In our rich information landscape, most serious teachers move well beyond their static and often aging textbooks. Most seek quality resources to enhance the experience of their learners. There is no reason why groups of K12 professional educators could not begin their own resource-rich wikibook projects.

I believe librarians can take a central role in selecting and organizing these emerging online collections. We can collect the best of the texts for our websites, those that make most sense for the users we serve. We can even learn to establish wiki structures to facility sharing for our teachers and our learners.

3 thoughts on “If we build them . . .; if we collect them. . .

  1. Joyce: I think that you have just given us the first draft of our vision statement – thanks 🙂

    “Imagine a book that grows as knowledge grows. Imagine teachers teaching the same content contributing their collective knowledge, as well as their best learning activities, self-created media, and their favorite supplementary resources—responsible for keeping the book fresh and up to date. Imagine scholars outside the field of education contributing their relevant research. Imagine textbooks customized to meet the needs of different locations with different standards, or more importantly the needs of different learners.”

  2. Thanks, Harold. I’ve been thinking a lot about this. I’ve also been worried about the danger of the project being taken over (perhaps branded) by noneducators, although it would be important that noneducators contribute.

    Here is a copy of an email I just shared with Dave Cormier:

    I was thinking about this wikibook thing a little this morning and wondering if we need to expand our thinking. Space is infinite, why limit? Just as our textbooks come with complementary “accessories”–workbooks, teachers’ guides, media kits, why couldn’t we build a three or four or five part model?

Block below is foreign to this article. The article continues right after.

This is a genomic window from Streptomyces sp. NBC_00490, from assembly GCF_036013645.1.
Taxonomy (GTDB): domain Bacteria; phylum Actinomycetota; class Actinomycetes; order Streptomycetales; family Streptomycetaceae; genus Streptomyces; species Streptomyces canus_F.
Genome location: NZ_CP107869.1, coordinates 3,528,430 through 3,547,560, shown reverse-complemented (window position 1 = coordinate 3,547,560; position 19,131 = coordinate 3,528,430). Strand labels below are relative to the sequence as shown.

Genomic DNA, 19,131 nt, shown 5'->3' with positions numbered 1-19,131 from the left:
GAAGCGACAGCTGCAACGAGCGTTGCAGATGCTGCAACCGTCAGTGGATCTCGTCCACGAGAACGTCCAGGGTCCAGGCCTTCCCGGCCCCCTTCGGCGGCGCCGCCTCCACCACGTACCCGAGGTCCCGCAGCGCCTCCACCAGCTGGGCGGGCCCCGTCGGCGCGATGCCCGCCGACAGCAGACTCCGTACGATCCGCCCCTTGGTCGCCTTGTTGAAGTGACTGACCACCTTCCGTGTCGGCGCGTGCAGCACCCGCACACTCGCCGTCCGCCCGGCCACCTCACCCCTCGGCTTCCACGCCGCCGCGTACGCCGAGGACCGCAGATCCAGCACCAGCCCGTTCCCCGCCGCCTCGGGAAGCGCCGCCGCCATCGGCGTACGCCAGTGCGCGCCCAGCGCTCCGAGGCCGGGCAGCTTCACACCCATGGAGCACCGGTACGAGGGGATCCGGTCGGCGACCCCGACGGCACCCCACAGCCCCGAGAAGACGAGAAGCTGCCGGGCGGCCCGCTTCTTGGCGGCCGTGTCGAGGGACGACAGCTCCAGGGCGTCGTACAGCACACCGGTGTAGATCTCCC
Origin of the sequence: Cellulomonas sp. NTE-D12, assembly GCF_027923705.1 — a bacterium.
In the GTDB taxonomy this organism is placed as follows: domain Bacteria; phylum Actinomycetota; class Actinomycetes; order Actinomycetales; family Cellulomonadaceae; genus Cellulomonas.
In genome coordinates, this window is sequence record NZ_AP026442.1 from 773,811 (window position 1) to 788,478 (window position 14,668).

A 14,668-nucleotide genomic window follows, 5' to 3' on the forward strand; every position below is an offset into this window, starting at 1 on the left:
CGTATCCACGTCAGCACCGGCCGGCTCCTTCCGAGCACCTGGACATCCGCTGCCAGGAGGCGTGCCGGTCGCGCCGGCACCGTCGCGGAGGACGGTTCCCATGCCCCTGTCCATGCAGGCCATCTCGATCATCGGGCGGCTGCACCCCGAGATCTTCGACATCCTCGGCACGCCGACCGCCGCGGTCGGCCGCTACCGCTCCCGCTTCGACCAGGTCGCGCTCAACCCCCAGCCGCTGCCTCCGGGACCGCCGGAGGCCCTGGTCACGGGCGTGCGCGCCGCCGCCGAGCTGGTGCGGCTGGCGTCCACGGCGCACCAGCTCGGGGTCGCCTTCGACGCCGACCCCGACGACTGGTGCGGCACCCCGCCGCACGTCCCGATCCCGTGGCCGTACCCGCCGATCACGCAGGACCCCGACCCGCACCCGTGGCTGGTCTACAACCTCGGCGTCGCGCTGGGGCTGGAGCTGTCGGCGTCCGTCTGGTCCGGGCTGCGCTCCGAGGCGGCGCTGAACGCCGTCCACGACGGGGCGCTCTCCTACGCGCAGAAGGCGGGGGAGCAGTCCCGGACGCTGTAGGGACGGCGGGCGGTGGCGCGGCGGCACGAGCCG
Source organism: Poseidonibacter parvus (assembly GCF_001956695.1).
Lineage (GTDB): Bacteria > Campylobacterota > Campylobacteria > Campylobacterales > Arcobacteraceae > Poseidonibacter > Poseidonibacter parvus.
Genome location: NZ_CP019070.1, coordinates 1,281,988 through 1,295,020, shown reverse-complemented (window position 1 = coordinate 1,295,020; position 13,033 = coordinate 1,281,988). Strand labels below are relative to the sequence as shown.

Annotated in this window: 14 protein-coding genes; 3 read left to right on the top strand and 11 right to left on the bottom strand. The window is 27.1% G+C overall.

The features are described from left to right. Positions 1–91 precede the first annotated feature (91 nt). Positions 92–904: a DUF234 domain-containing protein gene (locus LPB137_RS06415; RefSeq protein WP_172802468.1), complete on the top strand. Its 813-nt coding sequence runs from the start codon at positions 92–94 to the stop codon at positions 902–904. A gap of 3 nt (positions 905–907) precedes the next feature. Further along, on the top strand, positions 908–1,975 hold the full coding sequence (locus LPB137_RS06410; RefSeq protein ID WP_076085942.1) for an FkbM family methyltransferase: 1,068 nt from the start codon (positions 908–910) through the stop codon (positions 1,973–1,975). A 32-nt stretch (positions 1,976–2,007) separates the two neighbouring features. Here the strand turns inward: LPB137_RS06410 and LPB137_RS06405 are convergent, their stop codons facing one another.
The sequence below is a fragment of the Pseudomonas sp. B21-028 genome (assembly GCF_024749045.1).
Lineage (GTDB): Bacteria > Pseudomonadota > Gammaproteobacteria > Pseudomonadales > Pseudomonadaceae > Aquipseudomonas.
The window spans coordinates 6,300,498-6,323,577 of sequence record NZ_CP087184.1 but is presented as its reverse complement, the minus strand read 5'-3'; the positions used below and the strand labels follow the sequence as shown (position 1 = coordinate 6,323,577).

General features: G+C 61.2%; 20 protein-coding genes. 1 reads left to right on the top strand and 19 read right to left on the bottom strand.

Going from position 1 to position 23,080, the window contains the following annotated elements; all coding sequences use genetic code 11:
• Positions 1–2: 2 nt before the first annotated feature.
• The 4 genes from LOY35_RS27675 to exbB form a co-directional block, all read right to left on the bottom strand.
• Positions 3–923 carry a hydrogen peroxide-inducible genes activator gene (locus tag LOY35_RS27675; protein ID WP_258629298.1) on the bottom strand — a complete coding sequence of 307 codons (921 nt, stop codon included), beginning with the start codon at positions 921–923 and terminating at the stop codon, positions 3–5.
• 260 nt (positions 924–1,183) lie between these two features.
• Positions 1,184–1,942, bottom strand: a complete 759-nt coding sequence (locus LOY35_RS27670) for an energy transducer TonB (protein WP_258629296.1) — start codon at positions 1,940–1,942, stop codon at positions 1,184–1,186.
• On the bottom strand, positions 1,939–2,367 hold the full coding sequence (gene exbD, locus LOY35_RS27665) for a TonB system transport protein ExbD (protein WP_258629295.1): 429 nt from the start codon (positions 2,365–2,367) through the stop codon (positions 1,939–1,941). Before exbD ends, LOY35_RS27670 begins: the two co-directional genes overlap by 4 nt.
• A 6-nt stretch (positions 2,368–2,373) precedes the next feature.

1. So the core would be have an index-type frame with numbers and letters corresponding to standards, chock full of the content knowledge we would like learners to master. This could be monitored for reliability.

    2. Then the teachers’ guide would correspond to that structure and teachers could use that frame to build something creative and wonderful in true wiki style–best lessons, primary sources, activities, etc.

    3. And a student “workbook,” following the same index structure, could bust open the concept of “workbook” to showcase the types of products we want students to create building on the content knowledge, and it could become a place for students discourse as they respond to what they are learning.

    4. ?????? A teacher discussion space?

  3. Excellent idea! Perhaps a tagging system that becomes a user-driven metadata structure as various organisations adopt parts of the wikibook. Yes, let the users decide which parts they want to use and just make it easier to classify and assemble.